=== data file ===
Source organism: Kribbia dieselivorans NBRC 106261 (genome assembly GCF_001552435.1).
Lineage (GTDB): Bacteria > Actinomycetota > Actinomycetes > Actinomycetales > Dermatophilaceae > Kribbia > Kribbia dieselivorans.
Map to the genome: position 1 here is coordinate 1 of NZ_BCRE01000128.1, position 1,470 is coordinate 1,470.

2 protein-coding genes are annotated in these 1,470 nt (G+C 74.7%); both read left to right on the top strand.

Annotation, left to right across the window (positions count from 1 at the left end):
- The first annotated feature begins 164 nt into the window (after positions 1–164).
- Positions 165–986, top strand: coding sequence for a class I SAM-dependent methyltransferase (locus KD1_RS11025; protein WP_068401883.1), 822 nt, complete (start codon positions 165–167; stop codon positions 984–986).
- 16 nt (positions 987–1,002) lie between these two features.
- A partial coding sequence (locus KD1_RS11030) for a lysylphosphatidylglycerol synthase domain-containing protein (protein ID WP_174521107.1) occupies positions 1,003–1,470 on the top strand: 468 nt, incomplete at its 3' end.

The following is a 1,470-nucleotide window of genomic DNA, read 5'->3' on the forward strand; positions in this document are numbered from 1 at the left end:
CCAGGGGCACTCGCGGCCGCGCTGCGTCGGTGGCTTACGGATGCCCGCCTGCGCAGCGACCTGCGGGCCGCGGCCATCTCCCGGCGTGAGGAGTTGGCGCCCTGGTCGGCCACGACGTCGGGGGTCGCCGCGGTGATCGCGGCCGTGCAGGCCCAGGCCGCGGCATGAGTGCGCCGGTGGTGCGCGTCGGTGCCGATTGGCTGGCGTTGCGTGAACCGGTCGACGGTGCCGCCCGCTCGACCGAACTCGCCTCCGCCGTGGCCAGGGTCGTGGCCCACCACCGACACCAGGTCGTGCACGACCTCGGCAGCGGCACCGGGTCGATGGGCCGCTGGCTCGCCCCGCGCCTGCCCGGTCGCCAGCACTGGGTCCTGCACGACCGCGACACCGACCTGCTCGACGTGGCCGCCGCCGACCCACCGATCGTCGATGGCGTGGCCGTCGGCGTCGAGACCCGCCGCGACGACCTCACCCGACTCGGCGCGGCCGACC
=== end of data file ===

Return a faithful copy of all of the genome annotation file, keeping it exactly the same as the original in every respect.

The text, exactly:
Source organism: Kribbia dieselivorans NBRC 106261 (genome assembly GCF_001552435.1).
Lineage (GTDB): Bacteria > Actinomycetota > Actinomycetes > Actinomycetales > Dermatophilaceae > Kribbia > Kribbia dieselivorans.
Map to the genome: position 1 here is coordinate 1 of NZ_BCRE01000128.1, position 1,470 is coordinate 1,470.

2 protein-coding genes are annotated in these 1,470 nt (G+C 74.7%); both read left to right on the top strand.

Annotation, left to right across the window (positions count from 1 at the left end):
- The first annotated feature begins 164 nt into the window (after positions 1–164).
- Positions 165–986, top strand: coding sequence for a class I SAM-dependent methyltransferase (locus KD1_RS11025; protein WP_068401883.1), 822 nt, complete (start codon positions 165–167; stop codon positions 984–986).
- 16 nt (positions 987–1,002) lie between these two features.
- A partial coding sequence (locus KD1_RS11030) for a lysylphosphatidylglycerol synthase domain-containing protein (protein ID WP_174521107.1) occupies positions 1,003–1,470 on the top strand: 468 nt, incomplete at its 3' end.

The following is a 1,470-nucleotide window of genomic DNA, read 5'->3' on the forward strand; positions in this document are numbered from 1 at the left end:
CCAGGGGCACTCGCGGCCGCGCTGCGTCGGTGGCTTACGGATGCCCGCCTGCGCAGCGACCTGCGGGCCGCGGCCATCTCCCGGCGTGAGGAGTTGGCGCCCTGGTCGGCCACGACGTCGGGGGTCGCCGCGGTGATCGCGGCCGTGCAGGCCCAGGCCGCGGCATGAGTGCGCCGGTGGTGCGCGTCGGTGCCGATTGGCTGGCGTTGCGTGAACCGGTCGACGGTGCCGCCCGCTCGACCGAACTCGCCTCCGCCGTGGCCAGGGTCGTGGCCCACCACCGACACCAGGTCGTGCACGACCTCGGCAGCGGCACCGGGTCGATGGGCCGCTGGCTCGCCCCGCGCCTGCCCGGTCGCCAGCACTGGGTCCTGCACGACCGCGACACCGACCTGCTCGACGTGGCCGCCGCCGACCCACCGATCGTCGATGGCGTGGCCGTCGGCGTCGAGACCCGCCGCGACGACCTCACCCGACTCGGCGCGGCCGACC